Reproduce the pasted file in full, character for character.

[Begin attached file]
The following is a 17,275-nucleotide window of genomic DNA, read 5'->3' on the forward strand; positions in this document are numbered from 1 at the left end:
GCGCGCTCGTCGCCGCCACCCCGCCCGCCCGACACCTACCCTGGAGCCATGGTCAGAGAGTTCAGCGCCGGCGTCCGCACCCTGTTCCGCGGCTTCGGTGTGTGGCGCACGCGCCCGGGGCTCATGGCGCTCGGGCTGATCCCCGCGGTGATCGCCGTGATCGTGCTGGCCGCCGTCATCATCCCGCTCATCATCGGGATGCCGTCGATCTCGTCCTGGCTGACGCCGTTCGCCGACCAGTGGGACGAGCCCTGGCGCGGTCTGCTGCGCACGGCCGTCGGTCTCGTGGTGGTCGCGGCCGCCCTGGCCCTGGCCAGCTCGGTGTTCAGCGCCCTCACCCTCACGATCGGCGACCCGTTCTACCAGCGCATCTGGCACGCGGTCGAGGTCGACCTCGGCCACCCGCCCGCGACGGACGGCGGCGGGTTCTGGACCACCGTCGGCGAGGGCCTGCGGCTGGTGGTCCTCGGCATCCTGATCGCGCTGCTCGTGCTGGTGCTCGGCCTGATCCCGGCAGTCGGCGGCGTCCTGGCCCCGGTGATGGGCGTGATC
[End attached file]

The following is a 17,275-nucleotide window of genomic DNA, read 5'->3' on the forward strand; positions in this document are numbered from 1 at the left end:
GCGCGCTCGTCGCCGCCACCCCGCCCGCCCGACACCTACCCTGGAGCCATGGTCAGAGAGTTCAGCGCCGGCGTCCGCACCCTGTTCCGCGGCTTCGGTGTGTGGCGCACGCGCCCGGGGCTCATGGCGCTCGGGCTGATCCCCGCGGTGATCGCCGTGATCGTGCTGGCCGCCGTCATCATCCCGCTCATCATCGGGATGCCGTCGATCTCGTCCTGGCTGACGCCGTTCGCCGACCAGTGGGACGAGCCCTGGCGCGGTCTGCTGCGCACGGCCGTCGGTCTCGTGGTGGTCGCGGCCGCCCTGGCCCTGGCCAGCTCGGTGTTCAGCGCCCTCACCCTCACGATCGGCGACCCGTTCTACCAGCGCATCTGGCACGCGGTCGAGGTCGACCTCGGCCACCCGCCCGCGACGGACGGCGGCGGGTTCTGGACCACCGTCGGCGAGGGCCTGCGGCTGGTGGTCCTCGGCATCCTGATCGCGCTGCTCGTGCTGGTGCTCGGCCTGATCCCGGCAGTCGGCGGCGTCCTGGCCCCGGTGATGGGCGTGATC